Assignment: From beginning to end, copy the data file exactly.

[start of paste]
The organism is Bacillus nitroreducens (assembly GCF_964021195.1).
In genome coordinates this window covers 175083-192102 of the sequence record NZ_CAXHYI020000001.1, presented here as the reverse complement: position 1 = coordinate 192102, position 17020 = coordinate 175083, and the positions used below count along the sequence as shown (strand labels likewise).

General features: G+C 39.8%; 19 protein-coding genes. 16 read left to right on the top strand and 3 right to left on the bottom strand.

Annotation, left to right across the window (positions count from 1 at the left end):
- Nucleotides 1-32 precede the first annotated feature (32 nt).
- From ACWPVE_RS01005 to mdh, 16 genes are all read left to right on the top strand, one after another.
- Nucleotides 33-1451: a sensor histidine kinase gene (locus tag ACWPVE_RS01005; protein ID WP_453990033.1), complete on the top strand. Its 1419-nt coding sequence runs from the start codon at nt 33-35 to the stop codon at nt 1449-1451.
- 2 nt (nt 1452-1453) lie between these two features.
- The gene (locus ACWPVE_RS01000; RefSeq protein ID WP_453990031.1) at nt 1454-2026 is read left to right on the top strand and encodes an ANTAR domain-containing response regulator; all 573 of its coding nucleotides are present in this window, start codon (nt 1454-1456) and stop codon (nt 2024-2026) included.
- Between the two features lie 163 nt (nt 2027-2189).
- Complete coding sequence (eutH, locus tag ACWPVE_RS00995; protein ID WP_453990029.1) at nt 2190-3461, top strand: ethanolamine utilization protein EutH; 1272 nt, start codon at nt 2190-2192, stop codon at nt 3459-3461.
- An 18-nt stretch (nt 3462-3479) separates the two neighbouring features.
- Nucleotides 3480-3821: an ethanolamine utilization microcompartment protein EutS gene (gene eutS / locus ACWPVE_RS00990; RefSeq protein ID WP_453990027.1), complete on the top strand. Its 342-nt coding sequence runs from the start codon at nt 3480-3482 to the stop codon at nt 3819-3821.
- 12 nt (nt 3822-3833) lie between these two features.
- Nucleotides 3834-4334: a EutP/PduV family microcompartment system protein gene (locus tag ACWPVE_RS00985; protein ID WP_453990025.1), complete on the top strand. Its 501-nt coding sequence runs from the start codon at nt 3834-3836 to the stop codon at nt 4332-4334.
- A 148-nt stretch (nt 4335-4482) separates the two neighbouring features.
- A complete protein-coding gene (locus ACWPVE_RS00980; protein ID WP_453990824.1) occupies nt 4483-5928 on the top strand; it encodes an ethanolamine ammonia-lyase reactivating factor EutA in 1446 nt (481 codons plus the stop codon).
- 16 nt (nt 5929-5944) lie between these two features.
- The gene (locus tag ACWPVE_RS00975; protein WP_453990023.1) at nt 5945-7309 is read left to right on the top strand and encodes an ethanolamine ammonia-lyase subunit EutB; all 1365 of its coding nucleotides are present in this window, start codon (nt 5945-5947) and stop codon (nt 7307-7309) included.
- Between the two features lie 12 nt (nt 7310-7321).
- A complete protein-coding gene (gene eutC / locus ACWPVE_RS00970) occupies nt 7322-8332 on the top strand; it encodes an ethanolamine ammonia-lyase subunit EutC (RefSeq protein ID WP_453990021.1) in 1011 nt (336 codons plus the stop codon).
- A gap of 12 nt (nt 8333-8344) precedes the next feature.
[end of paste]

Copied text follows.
The organism is Bacillus nitroreducens (assembly GCF_964021195.1).
In genome coordinates this window covers 175083-192102 of the sequence record NZ_CAXHYI020000001.1, presented here as the reverse complement: position 1 = coordinate 192102, position 17020 = coordinate 175083, and the positions used below count along the sequence as shown (strand labels likewise).

General features: G+C 39.8%; 19 protein-coding genes. 16 read left to right on the top strand and 3 right to left on the bottom strand.

Annotation, left to right across the window (positions count from 1 at the left end):
- Nucleotides 1-32 precede the first annotated feature (32 nt).
- From ACWPVE_RS01005 to mdh, 16 genes are all read left to right on the top strand, one after another.
- Nucleotides 33-1451: a sensor histidine kinase gene (locus tag ACWPVE_RS01005; protein ID WP_453990033.1), complete on the top strand. Its 1419-nt coding sequence runs from the start codon at nt 33-35 to the stop codon at nt 1449-1451.
- 2 nt (nt 1452-1453) lie between these two features.
- The gene (locus ACWPVE_RS01000; RefSeq protein ID WP_453990031.1) at nt 1454-2026 is read left to right on the top strand and encodes an ANTAR domain-containing response regulator; all 573 of its coding nucleotides are present in this window, start codon (nt 1454-1456) and stop codon (nt 2024-2026) included.
- Between the two features lie 163 nt (nt 2027-2189).
- Complete coding sequence (eutH, locus tag ACWPVE_RS00995; protein ID WP_453990029.1) at nt 2190-3461, top strand: ethanolamine utilization protein EutH; 1272 nt, start codon at nt 2190-2192, stop codon at nt 3459-3461.
- An 18-nt stretch (nt 3462-3479) separates the two neighbouring features.
- Nucleotides 3480-3821: an ethanolamine utilization microcompartment protein EutS gene (gene eutS / locus ACWPVE_RS00990; RefSeq protein ID WP_453990027.1), complete on the top strand. Its 342-nt coding sequence runs from the start codon at nt 3480-3482 to the stop codon at nt 3819-3821.
- 12 nt (nt 3822-3833) lie between these two features.
- Nucleotides 3834-4334: a EutP/PduV family microcompartment system protein gene (locus tag ACWPVE_RS00985; protein ID WP_453990025.1), complete on the top strand. Its 501-nt coding sequence runs from the start codon at nt 3834-3836 to the stop codon at nt 4332-4334.
- A 148-nt stretch (nt 4335-4482) separates the two neighbouring features.
- A complete protein-coding gene (locus ACWPVE_RS00980; protein ID WP_453990824.1) occupies nt 4483-5928 on the top strand; it encodes an ethanolamine ammonia-lyase reactivating factor EutA in 1446 nt (481 codons plus the stop codon).
- 16 nt (nt 5929-5944) lie between these two features.
- The gene (locus tag ACWPVE_RS00975; protein WP_453990023.1) at nt 5945-7309 is read left to right on the top strand and encodes an ethanolamine ammonia-lyase subunit EutB; all 1365 of its coding nucleotides are present in this window, start codon (nt 5945-5947) and stop codon (nt 7307-7309) included.
- Between the two features lie 12 nt (nt 7310-7321).
- A complete protein-coding gene (gene eutC / locus ACWPVE_RS00970) occupies nt 7322-8332 on the top strand; it encodes an ethanolamine ammonia-lyase subunit EutC (RefSeq protein ID WP_453990021.1) in 1011 nt (336 codons plus the stop codon).
- A gap of 12 nt (nt 8333-8344) precedes the next feature.